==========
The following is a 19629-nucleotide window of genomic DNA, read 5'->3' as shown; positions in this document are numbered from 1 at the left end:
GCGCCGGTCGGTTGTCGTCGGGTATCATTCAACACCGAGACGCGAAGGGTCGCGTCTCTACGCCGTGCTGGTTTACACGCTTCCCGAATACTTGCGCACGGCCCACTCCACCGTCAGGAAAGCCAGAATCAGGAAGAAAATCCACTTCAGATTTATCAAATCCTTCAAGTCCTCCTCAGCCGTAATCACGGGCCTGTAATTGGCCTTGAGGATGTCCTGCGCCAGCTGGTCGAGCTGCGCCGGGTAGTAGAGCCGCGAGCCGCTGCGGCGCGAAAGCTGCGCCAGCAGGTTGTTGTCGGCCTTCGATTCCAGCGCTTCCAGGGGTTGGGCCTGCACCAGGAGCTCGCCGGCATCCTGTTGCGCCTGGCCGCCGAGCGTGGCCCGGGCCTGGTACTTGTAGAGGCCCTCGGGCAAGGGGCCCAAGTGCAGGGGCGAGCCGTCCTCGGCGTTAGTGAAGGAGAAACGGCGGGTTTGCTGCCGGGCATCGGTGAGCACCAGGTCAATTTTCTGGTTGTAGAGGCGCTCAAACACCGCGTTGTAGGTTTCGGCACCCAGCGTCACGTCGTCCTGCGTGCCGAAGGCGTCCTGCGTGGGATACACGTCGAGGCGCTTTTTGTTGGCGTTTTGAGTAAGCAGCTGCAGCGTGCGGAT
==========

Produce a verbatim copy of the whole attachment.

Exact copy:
The following is a 19629-nucleotide window of genomic DNA, read 5'->3' as shown; positions in this document are numbered from 1 at the left end:
GCGCCGGTCGGTTGTCGTCGGGTATCATTCAACACCGAGACGCGAAGGGTCGCGTCTCTACGCCGTGCTGGTTTACACGCTTCCCGAATACTTGCGCACGGCCCACTCCACCGTCAGGAAAGCCAGAATCAGGAAGAAAATCCACTTCAGATTTATCAAATCCTTCAAGTCCTCCTCAGCCGTAATCACGGGCCTGTAATTGGCCTTGAGGATGTCCTGCGCCAGCTGGTCGAGCTGCGCCGGGTAGTAGAGCCGCGAGCCGCTGCGGCGCGAAAGCTGCGCCAGCAGGTTGTTGTCGGCCTTCGATTCCAGCGCTTCCAGGGGTTGGGCCTGCACCAGGAGCTCGCCGGCATCCTGTTGCGCCTGGCCGCCGAGCGTGGCCCGGGCCTGGTACTTGTAGAGGCCCTCGGGCAAGGGGCCCAAGTGCAGGGGCGAGCCGTCCTCGGCGTTAGTGAAGGAGAAACGGCGGGTTTGCTGCCGGGCATCGGTGAGCACCAGGTCAATTTTCTGGTTGTAGAGGCGCTCAAACACCGCGTTGTAGGTTTCGGCACCCAGCGTCACGTCGTCCTGCGTGCCGAAGGCGTCCTGCGTGGGATACACGTCGAGGCGCTTTTTGTTGGCGTTTTGAGTAAGCAGCTGCAGCGTGCGGAT